Seeing Work Done

in

In an article in Inc Magazine, Jason Fried (co-founder of 37 Signals), talks about working with a remote team. He describes mostly the upsides, but there was one part which particularly caught my eye. He says he's often asked 'how do you know work is getting done if you can't see people doing it?' His response is: 'Observing work take place is not the same as seeing work get done'.

I noticed it because we're often asked a similar question about feedback. Where employees are remote, people ask, how do I give feedback? A simple answer is: you can still see their work. You know what they're supposed to be doing and to what standard and it's easy to give feedback on that.

There's a multitude of other things you can give feedback on, even if you're not in the same office. Take phone calls. Are they on time to conference calls? Are they prepared? Do they contribute to the discussion? Do they support others? Do they sound like they're listening? Are they available when you call outside of scheduled calls? What's their voicemail like? Do they return your calls? Do they return other people's calls? How do they sound on phone calls? One subject, ten reasons to give feedback.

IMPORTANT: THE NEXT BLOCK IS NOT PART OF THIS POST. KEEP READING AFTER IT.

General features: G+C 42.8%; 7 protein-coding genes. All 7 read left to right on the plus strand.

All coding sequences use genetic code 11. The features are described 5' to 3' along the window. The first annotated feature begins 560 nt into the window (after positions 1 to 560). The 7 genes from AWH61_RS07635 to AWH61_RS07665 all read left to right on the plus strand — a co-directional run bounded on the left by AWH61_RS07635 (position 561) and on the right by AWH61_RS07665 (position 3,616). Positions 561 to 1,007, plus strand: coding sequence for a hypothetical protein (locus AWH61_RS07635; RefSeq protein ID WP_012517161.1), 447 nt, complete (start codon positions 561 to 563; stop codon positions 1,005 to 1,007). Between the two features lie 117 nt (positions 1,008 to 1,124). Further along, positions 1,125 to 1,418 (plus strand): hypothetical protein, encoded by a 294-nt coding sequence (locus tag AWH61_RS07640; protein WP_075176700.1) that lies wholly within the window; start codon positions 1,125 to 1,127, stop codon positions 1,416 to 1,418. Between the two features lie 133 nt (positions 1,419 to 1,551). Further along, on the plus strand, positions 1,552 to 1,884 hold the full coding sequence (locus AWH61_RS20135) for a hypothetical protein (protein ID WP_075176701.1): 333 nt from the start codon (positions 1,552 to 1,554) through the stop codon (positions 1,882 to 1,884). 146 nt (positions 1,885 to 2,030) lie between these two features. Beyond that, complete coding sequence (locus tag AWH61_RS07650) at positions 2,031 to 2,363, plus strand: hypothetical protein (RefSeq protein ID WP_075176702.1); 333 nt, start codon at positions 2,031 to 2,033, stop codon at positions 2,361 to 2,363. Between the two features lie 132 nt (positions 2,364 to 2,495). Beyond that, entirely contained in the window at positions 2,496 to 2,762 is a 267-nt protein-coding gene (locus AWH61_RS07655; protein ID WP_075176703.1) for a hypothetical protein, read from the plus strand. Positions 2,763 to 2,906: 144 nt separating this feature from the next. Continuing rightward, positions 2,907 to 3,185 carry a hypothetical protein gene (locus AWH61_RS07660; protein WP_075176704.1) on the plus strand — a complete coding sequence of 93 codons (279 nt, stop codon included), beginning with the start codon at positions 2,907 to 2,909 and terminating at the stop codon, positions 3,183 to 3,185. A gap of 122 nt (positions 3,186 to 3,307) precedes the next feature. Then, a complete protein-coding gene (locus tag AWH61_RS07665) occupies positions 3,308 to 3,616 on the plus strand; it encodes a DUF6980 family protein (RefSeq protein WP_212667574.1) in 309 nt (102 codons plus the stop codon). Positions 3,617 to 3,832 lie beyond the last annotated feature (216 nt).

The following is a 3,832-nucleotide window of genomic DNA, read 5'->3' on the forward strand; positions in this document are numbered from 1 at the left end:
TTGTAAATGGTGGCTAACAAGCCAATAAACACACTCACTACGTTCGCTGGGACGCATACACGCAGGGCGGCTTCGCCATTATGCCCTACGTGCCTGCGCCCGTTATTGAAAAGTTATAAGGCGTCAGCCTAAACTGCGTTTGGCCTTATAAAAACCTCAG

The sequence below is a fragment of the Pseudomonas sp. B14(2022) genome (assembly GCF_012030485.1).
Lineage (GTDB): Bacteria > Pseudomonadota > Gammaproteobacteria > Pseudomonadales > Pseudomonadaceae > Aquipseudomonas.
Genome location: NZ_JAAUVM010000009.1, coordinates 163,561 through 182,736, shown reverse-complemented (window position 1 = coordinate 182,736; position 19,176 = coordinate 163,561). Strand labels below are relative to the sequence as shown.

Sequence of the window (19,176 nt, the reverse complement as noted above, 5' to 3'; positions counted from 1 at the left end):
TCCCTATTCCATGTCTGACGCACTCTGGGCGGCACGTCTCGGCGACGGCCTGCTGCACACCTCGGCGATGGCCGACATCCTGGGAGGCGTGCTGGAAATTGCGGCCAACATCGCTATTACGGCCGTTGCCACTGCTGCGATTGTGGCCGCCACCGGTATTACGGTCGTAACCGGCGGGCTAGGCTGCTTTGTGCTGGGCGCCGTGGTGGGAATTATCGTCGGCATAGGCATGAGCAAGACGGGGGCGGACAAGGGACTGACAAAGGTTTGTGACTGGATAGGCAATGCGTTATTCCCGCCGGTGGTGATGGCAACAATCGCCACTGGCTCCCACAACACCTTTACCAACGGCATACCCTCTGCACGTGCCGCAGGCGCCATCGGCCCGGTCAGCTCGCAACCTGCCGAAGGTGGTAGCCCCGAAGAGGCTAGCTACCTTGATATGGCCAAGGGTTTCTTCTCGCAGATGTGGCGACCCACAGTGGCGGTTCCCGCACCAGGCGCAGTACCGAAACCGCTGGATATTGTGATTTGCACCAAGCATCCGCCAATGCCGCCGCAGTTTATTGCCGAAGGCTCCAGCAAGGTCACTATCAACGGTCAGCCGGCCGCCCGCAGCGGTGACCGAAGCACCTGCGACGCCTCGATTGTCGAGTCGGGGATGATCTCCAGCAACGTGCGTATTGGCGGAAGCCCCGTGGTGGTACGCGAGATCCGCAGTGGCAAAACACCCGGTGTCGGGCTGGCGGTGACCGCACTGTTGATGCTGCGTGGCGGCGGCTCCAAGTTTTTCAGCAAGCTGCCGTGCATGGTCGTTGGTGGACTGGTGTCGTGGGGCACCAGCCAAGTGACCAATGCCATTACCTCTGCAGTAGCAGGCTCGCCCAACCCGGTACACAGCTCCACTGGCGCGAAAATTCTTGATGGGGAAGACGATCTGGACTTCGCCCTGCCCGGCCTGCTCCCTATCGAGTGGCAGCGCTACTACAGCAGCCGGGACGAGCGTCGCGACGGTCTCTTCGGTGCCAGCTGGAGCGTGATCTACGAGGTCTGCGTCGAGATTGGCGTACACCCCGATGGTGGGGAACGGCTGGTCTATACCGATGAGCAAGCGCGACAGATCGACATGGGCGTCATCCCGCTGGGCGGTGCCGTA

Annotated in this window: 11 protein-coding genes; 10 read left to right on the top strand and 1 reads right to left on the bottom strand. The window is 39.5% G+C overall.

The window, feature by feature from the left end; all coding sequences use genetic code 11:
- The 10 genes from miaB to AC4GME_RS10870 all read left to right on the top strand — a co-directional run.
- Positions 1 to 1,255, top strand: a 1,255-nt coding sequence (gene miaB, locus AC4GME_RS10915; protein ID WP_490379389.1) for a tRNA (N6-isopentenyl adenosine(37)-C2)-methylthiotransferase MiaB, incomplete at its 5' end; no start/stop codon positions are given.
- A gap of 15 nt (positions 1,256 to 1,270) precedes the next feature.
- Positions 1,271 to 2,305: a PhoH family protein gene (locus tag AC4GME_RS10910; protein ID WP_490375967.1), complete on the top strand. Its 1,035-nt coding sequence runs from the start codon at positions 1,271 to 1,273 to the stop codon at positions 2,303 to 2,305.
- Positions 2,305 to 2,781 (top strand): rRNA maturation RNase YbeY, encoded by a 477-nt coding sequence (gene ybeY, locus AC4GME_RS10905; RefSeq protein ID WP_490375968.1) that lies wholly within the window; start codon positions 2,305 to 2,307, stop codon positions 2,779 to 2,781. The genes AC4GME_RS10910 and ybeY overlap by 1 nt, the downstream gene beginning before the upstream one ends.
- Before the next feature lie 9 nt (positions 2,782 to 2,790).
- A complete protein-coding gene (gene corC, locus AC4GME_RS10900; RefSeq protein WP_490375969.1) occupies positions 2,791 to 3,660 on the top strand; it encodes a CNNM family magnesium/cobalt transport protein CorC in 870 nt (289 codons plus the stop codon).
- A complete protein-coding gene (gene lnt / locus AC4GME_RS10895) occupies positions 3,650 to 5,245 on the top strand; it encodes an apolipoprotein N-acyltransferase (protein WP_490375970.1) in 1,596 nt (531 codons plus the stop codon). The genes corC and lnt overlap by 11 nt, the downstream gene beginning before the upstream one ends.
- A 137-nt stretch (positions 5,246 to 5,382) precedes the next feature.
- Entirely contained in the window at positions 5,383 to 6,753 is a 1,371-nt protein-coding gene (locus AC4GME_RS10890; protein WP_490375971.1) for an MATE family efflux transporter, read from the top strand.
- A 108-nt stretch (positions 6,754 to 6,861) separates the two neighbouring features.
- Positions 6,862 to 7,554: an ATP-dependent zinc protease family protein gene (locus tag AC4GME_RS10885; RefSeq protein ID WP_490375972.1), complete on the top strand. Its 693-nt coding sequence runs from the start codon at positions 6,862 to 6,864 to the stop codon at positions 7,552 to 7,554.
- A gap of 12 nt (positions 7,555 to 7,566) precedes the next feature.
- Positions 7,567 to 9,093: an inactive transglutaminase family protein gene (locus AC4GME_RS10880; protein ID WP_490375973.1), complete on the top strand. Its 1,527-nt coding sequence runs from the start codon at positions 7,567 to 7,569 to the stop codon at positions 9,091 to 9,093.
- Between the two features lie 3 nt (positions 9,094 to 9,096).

I'm probably just restating

I'm probably just restating the point but its almost "easier" when its remote because you have no choice to but to rely more on verifiable output vs. face time.

 Wasn't it somewhere else

 Wasn't it somewhere else on the forum though, that Mark warned, like it or lump it, that managers care more about bodily presence. You can output all the good work you like, but if you're not physically present, he's more likely to overlook you when it comes to promotions and just positively mentioning you to other people?